Fantagraphics was doing the Hateball Tour with Peter Bagge and Daniel Clowes (who more recently achieved a break-out level of fame with his creation Ghost World).  Clowes had just designed the Certified Cool logo for Capital City Distribution (which eventually sold it, along with most of its other assets, to Diamond Comic Distributors). 


Capital and DC were collaborating on the Vertigo Spin Across America Tour with Neil Gaiman (accompanied by then Capital Ad and Promo Manager and current WizKids EVP Martin Stever); Chris Bachalo, Peter Milligan and Duncan Fegredo; and Jill Thompson, Grant Morrison, and Steve Yeowell.


Former Marvel and Valiant EIC Jim Shooter was talking about the new company, Defiant Comics, where he held the same role. 


On Capital's top 600 comic list, the #1 comic was Spawn #13, with Image holding eight of the top ten titles (Voyager/Valiant and Marvel had the other two) and twelve of the top 25.  Voyager/Valiant had two of the top 25, Marvel had six, and DC five (all Superman titles). 


In the game world, Games Workshop was switching its miniatures from lead to pewter due to health and regulatory concerns.  It also reorganized its miniature lines, but held prices at $4.99 per two-figure blisterpack. 


On the new game bestseller list, the Forgotten Realms Campaign Setting from TSR was #1, with the Vampire Players Guide from White Wolf #2 (CCGs hadn't been invented yet).   On the game backlist bestseller list were some familiar names -- Axis and Allies was #1, the Vampire RPG from White Wolf was #2, and TSR's Player's Handbook and Dungeonmaster's Guide were #3 and #4. 


POGs (remember those?) were a craze in card shops. 


On the video bestseller list, 14 of the top 20 were anime, including #1 title Sol Bianca, followed by Guyver, Odin, and Kabuto.  Two UltraMan titles were on the list between #15 and #20.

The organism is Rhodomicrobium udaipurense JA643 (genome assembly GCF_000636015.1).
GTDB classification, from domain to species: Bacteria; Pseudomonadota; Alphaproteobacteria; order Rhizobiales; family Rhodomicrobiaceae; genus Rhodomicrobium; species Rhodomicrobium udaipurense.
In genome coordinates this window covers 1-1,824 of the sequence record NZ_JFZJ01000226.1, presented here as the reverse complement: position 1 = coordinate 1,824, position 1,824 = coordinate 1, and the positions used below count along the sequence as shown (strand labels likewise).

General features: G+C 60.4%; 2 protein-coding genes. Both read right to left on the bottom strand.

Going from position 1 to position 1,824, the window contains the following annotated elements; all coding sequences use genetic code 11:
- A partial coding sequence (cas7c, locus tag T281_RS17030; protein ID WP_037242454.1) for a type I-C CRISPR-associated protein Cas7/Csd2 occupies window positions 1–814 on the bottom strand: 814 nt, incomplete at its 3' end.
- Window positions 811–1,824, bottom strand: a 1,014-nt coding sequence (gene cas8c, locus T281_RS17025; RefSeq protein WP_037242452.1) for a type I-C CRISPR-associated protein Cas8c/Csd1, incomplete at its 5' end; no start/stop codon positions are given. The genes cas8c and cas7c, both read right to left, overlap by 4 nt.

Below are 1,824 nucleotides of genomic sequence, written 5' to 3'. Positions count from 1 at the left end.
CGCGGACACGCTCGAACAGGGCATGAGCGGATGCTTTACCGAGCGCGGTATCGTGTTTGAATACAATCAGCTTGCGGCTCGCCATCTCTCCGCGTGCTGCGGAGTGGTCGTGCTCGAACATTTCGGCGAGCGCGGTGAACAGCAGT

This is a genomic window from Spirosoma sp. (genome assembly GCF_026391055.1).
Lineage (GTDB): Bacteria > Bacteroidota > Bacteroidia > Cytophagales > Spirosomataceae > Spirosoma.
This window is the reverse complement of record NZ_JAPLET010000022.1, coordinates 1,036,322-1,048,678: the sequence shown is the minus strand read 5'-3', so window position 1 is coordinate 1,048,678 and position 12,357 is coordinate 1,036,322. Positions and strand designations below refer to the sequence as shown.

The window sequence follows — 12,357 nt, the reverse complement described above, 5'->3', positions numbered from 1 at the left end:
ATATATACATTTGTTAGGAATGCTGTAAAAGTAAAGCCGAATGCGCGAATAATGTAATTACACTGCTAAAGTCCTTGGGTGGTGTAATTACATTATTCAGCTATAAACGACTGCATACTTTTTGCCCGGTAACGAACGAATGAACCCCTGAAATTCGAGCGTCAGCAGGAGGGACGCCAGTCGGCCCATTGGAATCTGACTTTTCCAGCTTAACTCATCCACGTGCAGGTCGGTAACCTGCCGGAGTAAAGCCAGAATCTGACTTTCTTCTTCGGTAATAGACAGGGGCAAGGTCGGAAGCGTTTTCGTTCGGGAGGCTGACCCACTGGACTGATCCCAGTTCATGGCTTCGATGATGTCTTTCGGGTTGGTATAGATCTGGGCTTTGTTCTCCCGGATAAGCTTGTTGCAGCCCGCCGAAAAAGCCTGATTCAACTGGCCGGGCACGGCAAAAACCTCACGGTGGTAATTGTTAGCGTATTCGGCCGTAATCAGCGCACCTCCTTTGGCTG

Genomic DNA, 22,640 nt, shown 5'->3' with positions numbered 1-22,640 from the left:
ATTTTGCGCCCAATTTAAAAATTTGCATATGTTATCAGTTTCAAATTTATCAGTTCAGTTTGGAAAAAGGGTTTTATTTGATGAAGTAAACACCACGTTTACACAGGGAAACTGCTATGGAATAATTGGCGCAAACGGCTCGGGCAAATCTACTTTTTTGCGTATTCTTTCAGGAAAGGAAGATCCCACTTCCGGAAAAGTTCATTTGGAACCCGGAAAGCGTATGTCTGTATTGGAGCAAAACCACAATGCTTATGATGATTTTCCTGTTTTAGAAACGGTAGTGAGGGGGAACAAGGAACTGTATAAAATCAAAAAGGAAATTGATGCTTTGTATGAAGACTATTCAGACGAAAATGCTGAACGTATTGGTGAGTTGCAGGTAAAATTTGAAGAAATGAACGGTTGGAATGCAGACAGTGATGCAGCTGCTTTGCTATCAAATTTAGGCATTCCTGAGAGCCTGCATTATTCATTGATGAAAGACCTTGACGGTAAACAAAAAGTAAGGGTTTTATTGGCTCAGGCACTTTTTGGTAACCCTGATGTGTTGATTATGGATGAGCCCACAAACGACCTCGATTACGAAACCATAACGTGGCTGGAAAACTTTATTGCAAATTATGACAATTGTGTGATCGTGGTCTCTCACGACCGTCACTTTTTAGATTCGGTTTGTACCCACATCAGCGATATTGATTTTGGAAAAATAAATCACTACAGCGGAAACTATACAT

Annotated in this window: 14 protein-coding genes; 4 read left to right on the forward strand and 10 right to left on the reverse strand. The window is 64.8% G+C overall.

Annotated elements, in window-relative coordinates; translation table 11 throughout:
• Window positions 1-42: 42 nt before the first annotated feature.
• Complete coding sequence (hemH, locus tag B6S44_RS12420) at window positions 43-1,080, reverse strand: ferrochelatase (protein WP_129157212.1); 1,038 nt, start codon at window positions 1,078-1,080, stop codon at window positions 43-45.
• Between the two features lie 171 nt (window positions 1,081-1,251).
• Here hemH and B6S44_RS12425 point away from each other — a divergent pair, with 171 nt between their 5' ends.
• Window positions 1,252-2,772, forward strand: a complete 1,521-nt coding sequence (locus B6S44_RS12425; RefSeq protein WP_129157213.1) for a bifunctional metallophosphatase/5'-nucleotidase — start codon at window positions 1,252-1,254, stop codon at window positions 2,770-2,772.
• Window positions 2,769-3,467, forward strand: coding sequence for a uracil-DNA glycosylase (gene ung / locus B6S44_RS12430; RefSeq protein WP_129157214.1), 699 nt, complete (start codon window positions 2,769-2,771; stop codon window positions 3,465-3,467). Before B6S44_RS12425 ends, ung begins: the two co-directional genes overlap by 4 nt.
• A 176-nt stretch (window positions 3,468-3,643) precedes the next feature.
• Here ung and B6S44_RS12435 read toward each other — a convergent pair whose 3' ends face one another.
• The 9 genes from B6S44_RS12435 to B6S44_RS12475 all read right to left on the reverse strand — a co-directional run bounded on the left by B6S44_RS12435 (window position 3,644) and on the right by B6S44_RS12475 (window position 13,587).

That issue of Internal Correspondence also premiered a new feature, a monthly column by Internal Correspondence editor (and ICv2 founder) Milton Griepp.   That month's column, titled 'Crossing the Rubicon,' was about the huge increases in comic shipments the preceding month.  Over 20% of the April 1993 comic dollars were in the ten Superman titles, and April comic dollars were over twice the size of the previous December's.   Griepp's comment on these shipments (which ended up being the biggest month in the modern comic industry, and the beginning of the crash that brought down Marvel and many other companies with it) was understated, to say the least, 'Overall, it seems inevitable that there is going to be unsold product in the marketplace when the dust settles.'   


Griepp also sounded a cautionary note that foreshadowed the coming apocalypse.  'I believe that the best way to expand... is to expand the number of readers for comics,' he said.  'Those stores that stress the enjoyment of comics and use the new interest in the medium to build their reader base will be the most successful.  Encouraging speculation, bulk purchases, and touting investment value will inevitably lead to long-term trouble for those retailers that use those practices.  ...I'm concerned about the negative practices described.  As a motivator to buy an entertainment product, excitement is good, greed is bad.  Ask the hundreds of card retailers that went out of business over the last few years.'